Who did you write it for? Is your target readership mainly OU students? Who else do you think will benefit from reading the book?
As an AL I had my own students at undergraduate and postgraduate levels in mind a lot of the time, but the content works equally well for any student of an online course whether that is as part of a degree or for work as part of continuing professional development. A lot of the issues are the same such as developing the right persona, conversing with tutors and peers and demonstrating employability skills. The use of social media as a tool for learning and networking is something that is new to many students so this is also covered.
Could you give us a sneak preview of the contents? How is the book structured (and was it difficult to decide how to structure it?)
The chapter headings are: Online Identity and Personas; Learning Online Environments; Accessing Learning and Peer Support; Recognising Strengths and Overcoming Difficulties and Disabilities; Academic Integrity and Employability; Researching Online; Digital Technologies for Online Learning; Using Social Media for Learning Online and Trouble Shooting, Staying Safe Online.
To decide on the structure, I thought about the order in which a student might need to know how to do things and went from there. The book can be used by starting from the beginning and working through to the end but works equally well for just dipping in and out of. Each chapter has advice and practical exercises together with quotes from students who have experience of dealing with the particular issue being talked about.
Which chapter was hardest to write, and why?
The hardest chapter to write was ‘Trouble Shooting’. Current and former students sent me lots of examples of things that had happened to them and how they had resolved the issues. I then had to combine these together with my own experience as a tutor and online student into a format that worked well. I wanted to provide clear advice that would be both helpful and reassuring.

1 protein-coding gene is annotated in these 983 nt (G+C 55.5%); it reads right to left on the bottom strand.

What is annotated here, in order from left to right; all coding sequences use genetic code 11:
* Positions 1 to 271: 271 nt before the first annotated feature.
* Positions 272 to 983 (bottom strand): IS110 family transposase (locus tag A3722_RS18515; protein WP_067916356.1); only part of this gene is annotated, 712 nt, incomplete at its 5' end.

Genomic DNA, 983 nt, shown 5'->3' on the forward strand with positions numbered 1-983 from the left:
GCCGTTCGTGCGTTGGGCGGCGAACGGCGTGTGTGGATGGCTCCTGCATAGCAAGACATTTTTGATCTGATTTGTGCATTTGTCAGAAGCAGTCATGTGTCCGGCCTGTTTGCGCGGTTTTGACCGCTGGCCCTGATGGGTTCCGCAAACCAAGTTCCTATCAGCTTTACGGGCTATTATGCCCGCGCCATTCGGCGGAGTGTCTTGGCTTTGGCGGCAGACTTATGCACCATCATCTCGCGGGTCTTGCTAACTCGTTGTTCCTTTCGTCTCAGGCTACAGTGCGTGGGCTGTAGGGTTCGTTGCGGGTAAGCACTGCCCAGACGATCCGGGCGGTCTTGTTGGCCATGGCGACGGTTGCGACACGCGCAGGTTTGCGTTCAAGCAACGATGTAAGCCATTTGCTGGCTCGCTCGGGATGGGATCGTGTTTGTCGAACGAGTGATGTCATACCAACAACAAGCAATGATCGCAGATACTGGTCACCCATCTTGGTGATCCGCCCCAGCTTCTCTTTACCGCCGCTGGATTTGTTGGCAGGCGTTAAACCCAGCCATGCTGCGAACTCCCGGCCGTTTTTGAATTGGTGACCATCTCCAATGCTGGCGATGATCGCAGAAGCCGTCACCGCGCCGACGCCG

Which is your favourite chapter, and why?
I have two favourite chapters. The first is ‘Recognising Strengths and Overcoming Difficulties and Disabilities’. This is because students tend to focus on the negative, the things that they have done ‘wrong’, cannot do because of a difficulty or disability, or do not know how to do. I wanted to turn this completely on its head and look at how to discover what you can do well, how this is being done and how to enhance it going forward. The chapter also deals with practical issues such as how to use assistive technologies such as screen readers and voice activated software. For me, the important thing about this chapter is that it empowers all students.
My other favourite is ‘Researching Online’ simply because I love research. In this chapter I show how to narrow and deepen a search to avoid falling down rabbit holes that might well provide hours of pleasant reading but that may not actually be very useful. I look at using library catalogues and other data bases as well as what does not form academic content and so should be avoided.